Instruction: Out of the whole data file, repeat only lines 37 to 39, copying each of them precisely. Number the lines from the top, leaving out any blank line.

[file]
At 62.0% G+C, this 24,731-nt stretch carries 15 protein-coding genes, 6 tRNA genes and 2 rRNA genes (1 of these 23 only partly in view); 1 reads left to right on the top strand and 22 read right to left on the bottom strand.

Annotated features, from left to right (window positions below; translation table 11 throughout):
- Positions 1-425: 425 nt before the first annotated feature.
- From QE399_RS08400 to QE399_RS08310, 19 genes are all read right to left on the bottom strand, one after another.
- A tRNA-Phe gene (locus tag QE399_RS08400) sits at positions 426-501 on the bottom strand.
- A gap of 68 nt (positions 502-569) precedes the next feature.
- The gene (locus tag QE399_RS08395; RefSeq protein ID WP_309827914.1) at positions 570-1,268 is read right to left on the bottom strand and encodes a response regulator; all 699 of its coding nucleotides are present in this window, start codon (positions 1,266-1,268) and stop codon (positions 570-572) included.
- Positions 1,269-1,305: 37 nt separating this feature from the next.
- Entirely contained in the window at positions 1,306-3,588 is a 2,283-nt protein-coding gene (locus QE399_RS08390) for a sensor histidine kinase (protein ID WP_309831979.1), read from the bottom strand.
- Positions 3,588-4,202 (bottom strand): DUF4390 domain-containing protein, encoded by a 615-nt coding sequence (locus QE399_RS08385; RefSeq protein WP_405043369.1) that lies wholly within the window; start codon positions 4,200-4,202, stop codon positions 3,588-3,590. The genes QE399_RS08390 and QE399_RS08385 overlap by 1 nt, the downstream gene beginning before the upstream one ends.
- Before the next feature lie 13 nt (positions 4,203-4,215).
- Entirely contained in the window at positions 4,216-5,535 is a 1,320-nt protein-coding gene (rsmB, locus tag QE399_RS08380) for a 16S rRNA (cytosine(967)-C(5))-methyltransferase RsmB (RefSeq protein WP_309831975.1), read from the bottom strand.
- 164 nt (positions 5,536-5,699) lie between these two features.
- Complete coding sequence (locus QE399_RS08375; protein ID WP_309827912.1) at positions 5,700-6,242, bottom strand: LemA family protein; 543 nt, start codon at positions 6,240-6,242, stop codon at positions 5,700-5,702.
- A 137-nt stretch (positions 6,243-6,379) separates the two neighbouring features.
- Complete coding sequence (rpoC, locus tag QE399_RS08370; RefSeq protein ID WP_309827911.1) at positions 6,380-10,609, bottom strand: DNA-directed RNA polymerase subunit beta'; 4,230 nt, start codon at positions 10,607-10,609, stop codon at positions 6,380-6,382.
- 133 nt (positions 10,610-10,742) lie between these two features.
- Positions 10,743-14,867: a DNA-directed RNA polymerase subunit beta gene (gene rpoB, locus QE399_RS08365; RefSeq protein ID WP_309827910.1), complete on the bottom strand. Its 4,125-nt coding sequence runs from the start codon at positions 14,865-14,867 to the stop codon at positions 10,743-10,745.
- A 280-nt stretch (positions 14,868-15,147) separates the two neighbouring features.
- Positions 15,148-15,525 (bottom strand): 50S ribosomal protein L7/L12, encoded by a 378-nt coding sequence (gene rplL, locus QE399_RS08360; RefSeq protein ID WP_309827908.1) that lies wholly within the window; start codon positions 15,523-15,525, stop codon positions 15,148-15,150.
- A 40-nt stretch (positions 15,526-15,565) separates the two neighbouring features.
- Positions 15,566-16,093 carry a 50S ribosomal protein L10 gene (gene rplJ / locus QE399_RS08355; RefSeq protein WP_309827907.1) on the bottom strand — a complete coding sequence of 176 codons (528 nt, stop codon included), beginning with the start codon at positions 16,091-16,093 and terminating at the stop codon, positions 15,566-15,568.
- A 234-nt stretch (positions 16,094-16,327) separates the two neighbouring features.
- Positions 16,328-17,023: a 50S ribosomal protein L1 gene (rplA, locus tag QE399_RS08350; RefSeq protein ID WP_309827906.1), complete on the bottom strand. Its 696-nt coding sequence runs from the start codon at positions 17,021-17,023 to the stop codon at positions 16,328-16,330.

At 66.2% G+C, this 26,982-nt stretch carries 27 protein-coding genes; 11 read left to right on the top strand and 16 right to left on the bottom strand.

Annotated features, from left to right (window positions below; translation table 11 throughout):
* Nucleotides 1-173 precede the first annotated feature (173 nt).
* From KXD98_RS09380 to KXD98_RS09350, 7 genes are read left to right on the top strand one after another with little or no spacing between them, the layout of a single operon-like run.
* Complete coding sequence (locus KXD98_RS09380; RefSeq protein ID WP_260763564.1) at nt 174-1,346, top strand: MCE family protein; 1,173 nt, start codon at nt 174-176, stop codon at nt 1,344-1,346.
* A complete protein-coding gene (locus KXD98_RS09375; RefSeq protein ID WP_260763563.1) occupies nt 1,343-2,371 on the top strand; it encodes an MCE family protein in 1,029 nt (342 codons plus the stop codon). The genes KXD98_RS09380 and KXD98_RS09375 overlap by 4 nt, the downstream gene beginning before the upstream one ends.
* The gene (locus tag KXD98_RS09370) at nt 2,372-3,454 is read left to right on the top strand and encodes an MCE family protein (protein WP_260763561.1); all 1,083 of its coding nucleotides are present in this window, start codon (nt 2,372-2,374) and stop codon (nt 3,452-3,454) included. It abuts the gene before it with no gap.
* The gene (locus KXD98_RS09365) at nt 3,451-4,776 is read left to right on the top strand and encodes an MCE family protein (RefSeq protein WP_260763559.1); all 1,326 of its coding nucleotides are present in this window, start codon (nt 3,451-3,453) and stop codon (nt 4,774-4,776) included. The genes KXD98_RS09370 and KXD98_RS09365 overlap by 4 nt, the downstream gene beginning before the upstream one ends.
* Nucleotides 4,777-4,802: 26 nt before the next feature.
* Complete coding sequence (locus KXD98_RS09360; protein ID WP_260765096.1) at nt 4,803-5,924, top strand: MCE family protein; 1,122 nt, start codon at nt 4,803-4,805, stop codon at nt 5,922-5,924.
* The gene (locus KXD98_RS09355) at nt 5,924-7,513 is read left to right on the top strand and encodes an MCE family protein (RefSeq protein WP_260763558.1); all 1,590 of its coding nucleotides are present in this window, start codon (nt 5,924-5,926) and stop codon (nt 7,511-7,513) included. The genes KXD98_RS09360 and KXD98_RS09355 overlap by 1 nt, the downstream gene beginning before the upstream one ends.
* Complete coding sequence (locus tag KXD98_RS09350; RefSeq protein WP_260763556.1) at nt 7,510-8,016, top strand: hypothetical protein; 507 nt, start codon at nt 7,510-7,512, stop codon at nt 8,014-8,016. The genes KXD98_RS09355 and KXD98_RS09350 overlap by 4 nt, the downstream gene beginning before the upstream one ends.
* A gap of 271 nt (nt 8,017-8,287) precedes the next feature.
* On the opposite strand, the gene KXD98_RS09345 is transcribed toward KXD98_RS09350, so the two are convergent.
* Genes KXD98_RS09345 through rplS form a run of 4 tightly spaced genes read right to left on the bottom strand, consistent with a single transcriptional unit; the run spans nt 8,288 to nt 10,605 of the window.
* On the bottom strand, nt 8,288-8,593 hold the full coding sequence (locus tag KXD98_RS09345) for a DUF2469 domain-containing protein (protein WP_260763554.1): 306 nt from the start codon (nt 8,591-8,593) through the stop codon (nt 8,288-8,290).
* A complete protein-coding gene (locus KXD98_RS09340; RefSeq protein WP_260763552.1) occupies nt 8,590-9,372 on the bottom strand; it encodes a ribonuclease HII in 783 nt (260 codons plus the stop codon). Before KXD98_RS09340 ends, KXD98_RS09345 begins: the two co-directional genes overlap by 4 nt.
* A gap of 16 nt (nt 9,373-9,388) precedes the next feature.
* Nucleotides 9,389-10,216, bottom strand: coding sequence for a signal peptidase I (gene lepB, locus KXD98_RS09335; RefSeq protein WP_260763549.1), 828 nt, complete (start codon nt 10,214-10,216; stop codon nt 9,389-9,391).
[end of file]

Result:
* A gap of 271 nt (nt 8,017-8,287) precedes the next feature.
* On the opposite strand, the gene KXD98_RS09345 is transcribed toward KXD98_RS09350, so the two are convergent.
* Genes KXD98_RS09345 through rplS form a run of 4 tightly spaced genes read right to left on the bottom strand, consistent with a single transcriptional unit; the run spans nt 8,288 to nt 10,605 of the window.